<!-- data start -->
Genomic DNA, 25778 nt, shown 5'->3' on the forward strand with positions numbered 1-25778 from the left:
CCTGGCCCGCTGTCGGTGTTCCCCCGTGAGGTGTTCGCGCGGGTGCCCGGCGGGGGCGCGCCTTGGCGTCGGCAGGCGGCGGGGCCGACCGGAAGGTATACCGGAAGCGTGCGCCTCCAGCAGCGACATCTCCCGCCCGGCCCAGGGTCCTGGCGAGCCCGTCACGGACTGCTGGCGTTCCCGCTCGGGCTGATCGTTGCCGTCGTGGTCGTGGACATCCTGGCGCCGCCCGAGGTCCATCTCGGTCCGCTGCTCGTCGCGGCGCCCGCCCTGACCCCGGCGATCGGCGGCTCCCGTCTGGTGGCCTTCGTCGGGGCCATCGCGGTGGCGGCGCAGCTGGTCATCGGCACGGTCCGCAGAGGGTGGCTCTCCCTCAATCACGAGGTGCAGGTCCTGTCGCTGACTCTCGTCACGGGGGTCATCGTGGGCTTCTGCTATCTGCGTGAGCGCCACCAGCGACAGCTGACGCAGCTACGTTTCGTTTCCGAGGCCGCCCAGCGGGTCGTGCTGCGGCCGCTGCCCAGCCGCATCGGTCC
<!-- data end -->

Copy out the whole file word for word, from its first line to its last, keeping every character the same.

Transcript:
Genomic DNA, 25778 nt, shown 5'->3' on the forward strand with positions numbered 1-25778 from the left:
CCTGGCCCGCTGTCGGTGTTCCCCCGTGAGGTGTTCGCGCGGGTGCCCGGCGGGGGCGCGCCTTGGCGTCGGCAGGCGGCGGGGCCGACCGGAAGGTATACCGGAAGCGTGCGCCTCCAGCAGCGACATCTCCCGCCCGGCCCAGGGTCCTGGCGAGCCCGTCACGGACTGCTGGCGTTCCCGCTCGGGCTGATCGTTGCCGTCGTGGTCGTGGACATCCTGGCGCCGCCCGAGGTCCATCTCGGTCCGCTGCTCGTCGCGGCGCCCGCCCTGACCCCGGCGATCGGCGGCTCCCGTCTGGTGGCCTTCGTCGGGGCCATCGCGGTGGCGGCGCAGCTGGTCATCGGCACGGTCCGCAGAGGGTGGCTCTCCCTCAATCACGAGGTGCAGGTCCTGTCGCTGACTCTCGTCACGGGGGTCATCGTGGGCTTCTGCTATCTGCGTGAGCGCCACCAGCGACAGCTGACGCAGCTACGTTTCGTTTCCGAGGCCGCCCAGCGGGTCGTGCTGCGGCCGCTGCCCAGCCGCATCGGTCC